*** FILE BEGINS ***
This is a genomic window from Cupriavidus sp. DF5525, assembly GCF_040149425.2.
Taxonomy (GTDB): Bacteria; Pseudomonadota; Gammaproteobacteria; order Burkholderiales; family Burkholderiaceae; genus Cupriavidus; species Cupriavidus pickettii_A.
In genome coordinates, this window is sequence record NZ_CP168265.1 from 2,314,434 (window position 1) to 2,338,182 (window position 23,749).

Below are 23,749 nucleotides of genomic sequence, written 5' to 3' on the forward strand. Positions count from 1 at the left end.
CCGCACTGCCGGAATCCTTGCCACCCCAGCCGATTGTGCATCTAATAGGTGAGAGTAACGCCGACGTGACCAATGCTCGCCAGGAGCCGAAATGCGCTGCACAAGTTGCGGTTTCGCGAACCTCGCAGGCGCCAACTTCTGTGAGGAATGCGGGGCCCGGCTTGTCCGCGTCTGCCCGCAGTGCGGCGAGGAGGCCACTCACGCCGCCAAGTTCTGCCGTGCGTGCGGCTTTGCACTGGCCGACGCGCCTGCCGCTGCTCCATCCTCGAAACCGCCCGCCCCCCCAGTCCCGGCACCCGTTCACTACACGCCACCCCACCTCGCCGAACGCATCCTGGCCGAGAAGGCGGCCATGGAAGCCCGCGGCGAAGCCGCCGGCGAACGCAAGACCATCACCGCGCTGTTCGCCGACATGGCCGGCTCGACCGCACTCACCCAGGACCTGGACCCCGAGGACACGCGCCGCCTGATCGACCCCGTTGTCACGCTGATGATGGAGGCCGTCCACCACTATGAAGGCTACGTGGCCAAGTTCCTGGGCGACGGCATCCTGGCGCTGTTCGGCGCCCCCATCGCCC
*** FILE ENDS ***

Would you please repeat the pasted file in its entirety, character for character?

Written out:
This is a genomic window from Cupriavidus sp. DF5525, assembly GCF_040149425.2.
Taxonomy (GTDB): Bacteria; Pseudomonadota; Gammaproteobacteria; order Burkholderiales; family Burkholderiaceae; genus Cupriavidus; species Cupriavidus pickettii_A.
In genome coordinates, this window is sequence record NZ_CP168265.1 from 2,314,434 (window position 1) to 2,338,182 (window position 23,749).

Below are 23,749 nucleotides of genomic sequence, written 5' to 3' on the forward strand. Positions count from 1 at the left end.
CCGCACTGCCGGAATCCTTGCCACCCCAGCCGATTGTGCATCTAATAGGTGAGAGTAACGCCGACGTGACCAATGCTCGCCAGGAGCCGAAATGCGCTGCACAAGTTGCGGTTTCGCGAACCTCGCAGGCGCCAACTTCTGTGAGGAATGCGGGGCCCGGCTTGTCCGCGTCTGCCCGCAGTGCGGCGAGGAGGCCACTCACGCCGCCAAGTTCTGCCGTGCGTGCGGCTTTGCACTGGCCGACGCGCCTGCCGCTGCTCCATCCTCGAAACCGCCCGCCCCCCCAGTCCCGGCACCCGTTCACTACACGCCACCCCACCTCGCCGAACGCATCCTGGCCGAGAAGGCGGCCATGGAAGCCCGCGGCGAAGCCGCCGGCGAACGCAAGACCATCACCGCGCTGTTCGCCGACATGGCCGGCTCGACCGCACTCACCCAGGACCTGGACCCCGAGGACACGCGCCGCCTGATCGACCCCGTTGTCACGCTGATGATGGAGGCCGTCCACCACTATGAAGGCTACGTGGCCAAGTTCCTGGGCGACGGCATCCTGGCGCTGTTCGGCGCCCCCATCGCCC